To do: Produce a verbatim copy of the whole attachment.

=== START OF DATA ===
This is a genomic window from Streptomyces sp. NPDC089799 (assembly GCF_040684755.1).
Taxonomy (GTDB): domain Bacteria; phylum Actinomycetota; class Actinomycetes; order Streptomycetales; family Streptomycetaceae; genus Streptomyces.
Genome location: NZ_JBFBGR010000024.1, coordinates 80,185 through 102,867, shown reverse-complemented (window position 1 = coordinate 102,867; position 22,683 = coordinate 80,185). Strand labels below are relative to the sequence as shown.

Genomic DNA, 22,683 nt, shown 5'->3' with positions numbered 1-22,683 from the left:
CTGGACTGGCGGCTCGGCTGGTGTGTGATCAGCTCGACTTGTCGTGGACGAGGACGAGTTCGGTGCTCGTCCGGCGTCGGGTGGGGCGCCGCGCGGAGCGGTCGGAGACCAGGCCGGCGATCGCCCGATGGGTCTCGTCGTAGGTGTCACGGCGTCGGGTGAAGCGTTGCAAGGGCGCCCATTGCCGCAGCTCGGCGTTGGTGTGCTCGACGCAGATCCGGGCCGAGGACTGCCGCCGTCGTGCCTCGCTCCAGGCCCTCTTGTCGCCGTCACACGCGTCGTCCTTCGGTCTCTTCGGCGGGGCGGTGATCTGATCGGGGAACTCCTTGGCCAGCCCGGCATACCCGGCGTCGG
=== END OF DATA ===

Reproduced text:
This is a genomic window from Streptomyces sp. NPDC089799 (assembly GCF_040684755.1).
Taxonomy (GTDB): domain Bacteria; phylum Actinomycetota; class Actinomycetes; order Streptomycetales; family Streptomycetaceae; genus Streptomyces.
Genome location: NZ_JBFBGR010000024.1, coordinates 80,185 through 102,867, shown reverse-complemented (window position 1 = coordinate 102,867; position 22,683 = coordinate 80,185). Strand labels below are relative to the sequence as shown.

Genomic DNA, 22,683 nt, shown 5'->3' with positions numbered 1-22,683 from the left:
CTGGACTGGCGGCTCGGCTGGTGTGTGATCAGCTCGACTTGTCGTGGACGAGGACGAGTTCGGTGCTCGTCCGGCGTCGGGTGGGGCGCCGCGCGGAGCGGTCGGAGACCAGGCCGGCGATCGCCCGATGGGTCTCGTCGTAGGTGTCACGGCGTCGGGTGAAGCGTTGCAAGGGCGCCCATTGCCGCAGCTCGGCGTTGGTGTGCTCGACGCAGATCCGGGCCGAGGACTGCCGCCGTCGTGCCTCGCTCCAGGCCCTCTTGTCGCCGTCACACGCGTCGTCCTTCGGTCTCTTCGGCGGGGCGGTGATCTGATCGGGGAACTCCTTGGCCAGCCCGGCATACCCGGCGTCGG